Confabulated Memories

Story Fossils at Lake Winnipeg
Memory is a curious thing. Without it, events happen and get lost and forgotten. At a recent memorial service on the weekend, I felt connected with others in attendance because we shared memories of the deceased. And it was through the sharing that we validated not only the life of our friend but our own experiences.

Meanwhile, I’ve lived for almost four decades with a man whose various stages of brain damage have led to a confabulated past that leaves my own head spinning. I find myself isolated and alone when I realize that this man I’ve shared a home with, doesn’t share my memories. But confabulating the past doesn’t just hurt families. It seems to be all the rage now in Russian politics.

And isn’t confabulation what we fiction writers do all the time? We invent things. When we don’t know all the facts, we make stuff up. I know that with my own historical fiction I try to build on facts but create a character to personalize them. I invent lives to fit into the events. Sort of like building dinosaurs out of old bones. 

Recently, I was re-visiting a book, first published in 1947, Forced Labor in Soviet Russia by David J. Dallin and Boris I. Nicolavesky. (These 2 co-authors are worthy of more research!)  It’s the best source of detailed locations of the Soviet-era corrective camps I’ve come across. I wanted to find some modern images of the camps on the internet. 

Fence at Perm
Photo: Gerald Praschl, CC
The general vicinity where my mom worked in an open open-coal mine in the Urals, back in 1947, is now touted as a place for nature-lovers to get away. It has all the modern conveniences that a gulag labourer couldn't even imagine... indoor hot tubs, showers, quaint log cabins with feather duvets and TV.  It’s almost as if what my mom told me when I was growing up ... the bugs, the hunger, the cold ... had never happened. It’s like she might have confabulated the whole thing. 


Putin demonstrates daily that confabulation is thriving in modern-day Russia. The only gulag museum in Russia, housed in Perm, in the Urals, was until 2014 under the management of Memorial, an international human rights NGO. But that truth is too hard to remember and so it's been changed. It’s like a whole country has brain damage and needs to confabulate a storyline to survive.

Perm 36 once a museum remembering the victims of the gulag, now has re-written its own story. For modern Russia, gulags have become a necessary evil that helped Russia achieve greatness. According to the new museum director, it is no longer "politically correct" to view the camps beyond their architectural layout and positive contribution to the Soviet victory. Manipulation of memory. Russia now lives in its own confabulated world. A lonely place to be.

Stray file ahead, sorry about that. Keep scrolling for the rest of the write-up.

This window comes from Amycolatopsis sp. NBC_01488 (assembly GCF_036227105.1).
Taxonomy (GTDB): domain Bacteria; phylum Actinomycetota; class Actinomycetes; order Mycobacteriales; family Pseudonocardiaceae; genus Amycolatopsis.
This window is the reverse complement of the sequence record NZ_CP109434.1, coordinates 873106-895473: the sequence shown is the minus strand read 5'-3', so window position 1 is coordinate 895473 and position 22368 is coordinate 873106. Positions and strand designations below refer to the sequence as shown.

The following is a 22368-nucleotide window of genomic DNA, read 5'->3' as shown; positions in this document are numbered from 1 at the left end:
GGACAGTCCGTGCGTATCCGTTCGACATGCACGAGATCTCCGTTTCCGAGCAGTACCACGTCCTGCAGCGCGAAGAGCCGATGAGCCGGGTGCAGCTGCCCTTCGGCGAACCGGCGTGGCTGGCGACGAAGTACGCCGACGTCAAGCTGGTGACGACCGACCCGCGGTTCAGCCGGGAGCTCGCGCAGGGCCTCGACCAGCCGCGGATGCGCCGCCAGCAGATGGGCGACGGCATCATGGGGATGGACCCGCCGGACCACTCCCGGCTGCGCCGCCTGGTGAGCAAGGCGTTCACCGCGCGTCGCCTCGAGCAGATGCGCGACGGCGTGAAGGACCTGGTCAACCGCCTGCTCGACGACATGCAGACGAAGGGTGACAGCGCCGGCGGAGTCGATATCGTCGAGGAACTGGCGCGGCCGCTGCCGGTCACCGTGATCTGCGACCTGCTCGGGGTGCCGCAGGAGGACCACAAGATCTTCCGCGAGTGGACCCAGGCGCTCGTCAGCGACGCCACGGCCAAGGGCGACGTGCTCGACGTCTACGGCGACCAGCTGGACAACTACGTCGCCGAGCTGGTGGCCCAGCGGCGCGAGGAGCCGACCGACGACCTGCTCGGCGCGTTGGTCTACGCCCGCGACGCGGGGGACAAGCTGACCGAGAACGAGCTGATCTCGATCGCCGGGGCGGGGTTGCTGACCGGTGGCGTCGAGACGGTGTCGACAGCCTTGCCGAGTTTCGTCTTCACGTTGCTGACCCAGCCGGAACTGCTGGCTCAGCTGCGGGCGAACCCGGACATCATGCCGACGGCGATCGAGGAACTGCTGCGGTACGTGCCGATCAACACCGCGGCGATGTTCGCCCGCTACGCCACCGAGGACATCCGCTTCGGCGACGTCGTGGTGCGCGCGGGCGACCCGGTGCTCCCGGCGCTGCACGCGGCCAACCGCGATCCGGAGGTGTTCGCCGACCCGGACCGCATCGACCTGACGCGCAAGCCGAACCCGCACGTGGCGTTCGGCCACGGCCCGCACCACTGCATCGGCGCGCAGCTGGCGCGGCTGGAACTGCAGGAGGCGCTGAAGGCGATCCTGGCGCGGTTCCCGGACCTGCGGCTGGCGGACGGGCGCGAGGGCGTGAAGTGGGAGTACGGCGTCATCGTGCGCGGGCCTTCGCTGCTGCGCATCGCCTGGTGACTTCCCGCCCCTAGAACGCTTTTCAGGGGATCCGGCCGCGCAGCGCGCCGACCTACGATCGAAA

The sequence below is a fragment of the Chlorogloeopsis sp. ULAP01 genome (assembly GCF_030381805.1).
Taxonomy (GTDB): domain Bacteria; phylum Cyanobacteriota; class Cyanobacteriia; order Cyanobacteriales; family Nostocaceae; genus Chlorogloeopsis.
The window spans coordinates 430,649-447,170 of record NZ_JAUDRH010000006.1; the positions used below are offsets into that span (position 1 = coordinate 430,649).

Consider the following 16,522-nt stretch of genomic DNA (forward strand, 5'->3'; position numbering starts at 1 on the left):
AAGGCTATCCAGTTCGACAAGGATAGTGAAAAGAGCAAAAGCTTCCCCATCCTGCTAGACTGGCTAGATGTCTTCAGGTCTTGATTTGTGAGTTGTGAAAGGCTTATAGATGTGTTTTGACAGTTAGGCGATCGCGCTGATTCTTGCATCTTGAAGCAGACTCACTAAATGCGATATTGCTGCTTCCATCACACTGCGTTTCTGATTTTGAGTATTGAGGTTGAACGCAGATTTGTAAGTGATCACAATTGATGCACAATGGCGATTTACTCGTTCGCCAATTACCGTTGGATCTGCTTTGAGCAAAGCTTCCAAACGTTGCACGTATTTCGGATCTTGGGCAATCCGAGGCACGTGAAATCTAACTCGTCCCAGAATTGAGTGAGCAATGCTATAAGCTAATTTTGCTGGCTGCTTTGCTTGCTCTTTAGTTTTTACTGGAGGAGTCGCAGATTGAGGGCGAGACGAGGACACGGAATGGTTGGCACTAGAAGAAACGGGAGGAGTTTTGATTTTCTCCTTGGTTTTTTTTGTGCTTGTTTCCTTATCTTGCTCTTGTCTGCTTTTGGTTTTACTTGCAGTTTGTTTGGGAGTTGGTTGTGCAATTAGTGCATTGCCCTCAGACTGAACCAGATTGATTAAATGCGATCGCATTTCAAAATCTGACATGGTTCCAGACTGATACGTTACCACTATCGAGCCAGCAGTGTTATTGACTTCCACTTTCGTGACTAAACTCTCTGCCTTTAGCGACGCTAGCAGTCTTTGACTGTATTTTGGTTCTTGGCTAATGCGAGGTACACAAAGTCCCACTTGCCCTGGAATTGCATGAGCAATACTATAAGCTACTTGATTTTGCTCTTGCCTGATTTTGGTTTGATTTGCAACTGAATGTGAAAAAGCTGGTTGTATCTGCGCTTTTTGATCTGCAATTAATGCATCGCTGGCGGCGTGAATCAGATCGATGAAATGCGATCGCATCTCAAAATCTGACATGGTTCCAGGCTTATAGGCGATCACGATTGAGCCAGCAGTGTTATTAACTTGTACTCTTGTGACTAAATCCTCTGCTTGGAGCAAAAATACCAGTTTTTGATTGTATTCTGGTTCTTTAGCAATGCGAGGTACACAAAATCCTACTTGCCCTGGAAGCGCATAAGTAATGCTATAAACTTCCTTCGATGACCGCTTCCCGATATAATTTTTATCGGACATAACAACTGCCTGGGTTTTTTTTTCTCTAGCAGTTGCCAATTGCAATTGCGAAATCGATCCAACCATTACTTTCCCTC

Cycle of Violence

Kurapty Forest near Minsk, Public Domain
I eagerly anticipated reading The Singing Forest by Judith McCormack. There was a long waiting list for it at my local library and when my turn finally came, I closed my other books and focused on this. About a third of the way through, I grew restless, disappointed and turned for other opinions on Goodreads. Very mixed reviews. I decided to soldier on and I’m so glad I did.

The Singing Forest is set between contemporary Toronto and pre-war Belarus. The two main characters, Leah, a young lawyer, and Drozd, former NKVD chauffeur from Belarus. Both characters have fathers who have failed them. Both are trying to prove themselves. Leah, through justice; Drozd, by instilling fear in those around him. While the complicated Toronto scenes slow the story down, with three uncles, a love interest, and the lawyering, the Minsk scenes kept me reading. I found Judith McCormack’s ability to get inside the villain’s personal headspace allowed me to understand, but never to condone, the cruelties done under the pretence of Stalinism.  Drozd wasn't a communist, he was a survivalist. 

My grandfather, a kulak, was also tortured and killed under Article 58, counter-revolutionary activity, during the first summer of the Great Terror. He was jailed for two months and interrogated via troika.  His trial took place in Zhytomyr, about five hundred kilometers south of Minsk. There’s good reason why Timothy Synder refers to these areas as ‘bloodlands.’  McCormack’s novel opens strong with the random discovery of a skull by some boys out mushroom hunting in the Kurapaty Forest. It ends with an online meeting that left me hanging. But perhaps unresolved is the only way to end such a complicated story about faded memories.

Our pity for the little abused boy that Drozd once was morphs into disgust as we see his survival instincts destroy those close to him. Monsters are often created during childhood. People who are hurt often hurt in turn. The cycle of violence goes on, ruled by fear. 

I’m glad I read this book. Now I want to read Lynn Viola’s Stalin’s Perpetrators on Trial. I know that at least one of the troika involved in condemning my grandfather, a NKVD officer called Maniko, in the documents I copied while in the Zhytomyr archives, was condemned in 1940 for falsifying evidence and beating the prisoners.